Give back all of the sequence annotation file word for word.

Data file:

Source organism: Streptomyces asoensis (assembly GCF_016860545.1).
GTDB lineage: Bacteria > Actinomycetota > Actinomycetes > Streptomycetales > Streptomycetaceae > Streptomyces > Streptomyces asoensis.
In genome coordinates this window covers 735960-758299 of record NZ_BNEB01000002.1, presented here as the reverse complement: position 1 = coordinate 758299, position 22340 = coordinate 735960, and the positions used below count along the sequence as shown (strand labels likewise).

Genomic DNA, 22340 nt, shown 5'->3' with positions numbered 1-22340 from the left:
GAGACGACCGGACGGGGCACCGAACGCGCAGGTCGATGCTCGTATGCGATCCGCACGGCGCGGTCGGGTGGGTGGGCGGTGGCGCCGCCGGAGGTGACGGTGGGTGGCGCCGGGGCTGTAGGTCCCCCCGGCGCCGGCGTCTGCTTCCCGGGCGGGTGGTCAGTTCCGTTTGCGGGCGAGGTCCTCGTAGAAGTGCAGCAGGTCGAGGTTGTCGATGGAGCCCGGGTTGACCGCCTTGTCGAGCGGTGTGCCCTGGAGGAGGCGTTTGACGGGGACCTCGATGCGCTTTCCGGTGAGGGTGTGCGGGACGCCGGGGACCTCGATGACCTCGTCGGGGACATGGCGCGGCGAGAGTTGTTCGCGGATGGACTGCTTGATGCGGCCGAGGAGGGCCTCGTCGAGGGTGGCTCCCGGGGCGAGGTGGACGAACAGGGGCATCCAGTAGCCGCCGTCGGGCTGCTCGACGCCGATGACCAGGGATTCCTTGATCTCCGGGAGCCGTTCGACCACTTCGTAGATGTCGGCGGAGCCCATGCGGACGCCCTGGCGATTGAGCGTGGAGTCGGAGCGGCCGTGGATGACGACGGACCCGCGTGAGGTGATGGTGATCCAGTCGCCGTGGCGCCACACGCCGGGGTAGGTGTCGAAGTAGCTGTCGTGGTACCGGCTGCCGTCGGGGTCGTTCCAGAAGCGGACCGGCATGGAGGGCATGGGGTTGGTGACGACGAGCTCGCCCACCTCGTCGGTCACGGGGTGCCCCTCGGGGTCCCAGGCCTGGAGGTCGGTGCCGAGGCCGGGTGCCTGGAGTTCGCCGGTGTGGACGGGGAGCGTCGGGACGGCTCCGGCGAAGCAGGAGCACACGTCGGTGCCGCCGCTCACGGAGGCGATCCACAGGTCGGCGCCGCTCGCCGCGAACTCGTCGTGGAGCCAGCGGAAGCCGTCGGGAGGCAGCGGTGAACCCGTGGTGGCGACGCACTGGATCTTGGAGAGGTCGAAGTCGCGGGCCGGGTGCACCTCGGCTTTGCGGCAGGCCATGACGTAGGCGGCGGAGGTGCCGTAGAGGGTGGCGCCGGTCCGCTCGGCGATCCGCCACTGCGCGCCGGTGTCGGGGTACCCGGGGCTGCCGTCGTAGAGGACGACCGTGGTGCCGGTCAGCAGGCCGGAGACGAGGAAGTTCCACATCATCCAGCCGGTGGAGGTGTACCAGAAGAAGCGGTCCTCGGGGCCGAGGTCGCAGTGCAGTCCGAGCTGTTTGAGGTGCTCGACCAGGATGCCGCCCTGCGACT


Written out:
Source organism: Streptomyces asoensis (assembly GCF_016860545.1).
GTDB lineage: Bacteria > Actinomycetota > Actinomycetes > Streptomycetales > Streptomycetaceae > Streptomyces > Streptomyces asoensis.
In genome coordinates this window covers 735960-758299 of record NZ_BNEB01000002.1, presented here as the reverse complement: position 1 = coordinate 758299, position 22340 = coordinate 735960, and the positions used below count along the sequence as shown (strand labels likewise).

Genomic DNA, 22340 nt, shown 5'->3' with positions numbered 1-22340 from the left:
GAGACGACCGGACGGGGCACCGAACGCGCAGGTCGATGCTCGTATGCGATCCGCACGGCGCGGTCGGGTGGGTGGGCGGTGGCGCCGCCGGAGGTGACGGTGGGTGGCGCCGGGGCTGTAGGTCCCCCCGGCGCCGGCGTCTGCTTCCCGGGCGGGTGGTCAGTTCCGTTTGCGGGCGAGGTCCTCGTAGAAGTGCAGCAGGTCGAGGTTGTCGATGGAGCCCGGGTTGACCGCCTTGTCGAGCGGTGTGCCCTGGAGGAGGCGTTTGACGGGGACCTCGATGCGCTTTCCGGTGAGGGTGTGCGGGACGCCGGGGACCTCGATGACCTCGTCGGGGACATGGCGCGGCGAGAGTTGTTCGCGGATGGACTGCTTGATGCGGCCGAGGAGGGCCTCGTCGAGGGTGGCTCCCGGGGCGAGGTGGACGAACAGGGGCATCCAGTAGCCGCCGTCGGGCTGCTCGACGCCGATGACCAGGGATTCCTTGATCTCCGGGAGCCGTTCGACCACTTCGTAGATGTCGGCGGAGCCCATGCGGACGCCCTGGCGATTGAGCGTGGAGTCGGAGCGGCCGTGGATGACGACGGACCCGCGTGAGGTGATGGTGATCCAGTCGCCGTGGCGCCACACGCCGGGGTAGGTGTCGAAGTAGCTGTCGTGGTACCGGCTGCCGTCGGGGTCGTTCCAGAAGCGGACCGGCATGGAGGGCATGGGGTTGGTGACGACGAGCTCGCCCACCTCGTCGGTCACGGGGTGCCCCTCGGGGTCCCAGGCCTGGAGGTCGGTGCCGAGGCCGGGTGCCTGGAGTTCGCCGGTGTGGACGGGGAGCGTCGGGACGGCTCCGGCGAAGCAGGAGCACACGTCGGTGCCGCCGCTCACGGAGGCGATCCACAGGTCGGCGCCGCTCGCCGCGAACTCGTCGTGGAGCCAGCGGAAGCCGTCGGGAGGCAGCGGTGAACCCGTGGTGGCGACGCACTGGATCTTGGAGAGGTCGAAGTCGCGGGCCGGGTGCACCTCGGCTTTGCGGCAGGCCATGACGTAGGCGGCGGAGGTGCCGTAGAGGGTGGCGCCGGTCCGCTCGGCGATCCGCCACTGCGCGCCGGTGTCGGGGTACCCGGGGCTGCCGTCGTAGAGGACGACCGTGGTGCCGGTCAGCAGGCCGGAGACGAGGAAGTTCCACATCATCCAGCCGGTGGAGGTGTACCAGAAGAAGCGGTCCTCGGGGCCGAGGTCGCAGTGCAGTCCGAGCTGTTTGAGGTGCTCGACCAGGATGCCGCCCTGCGACT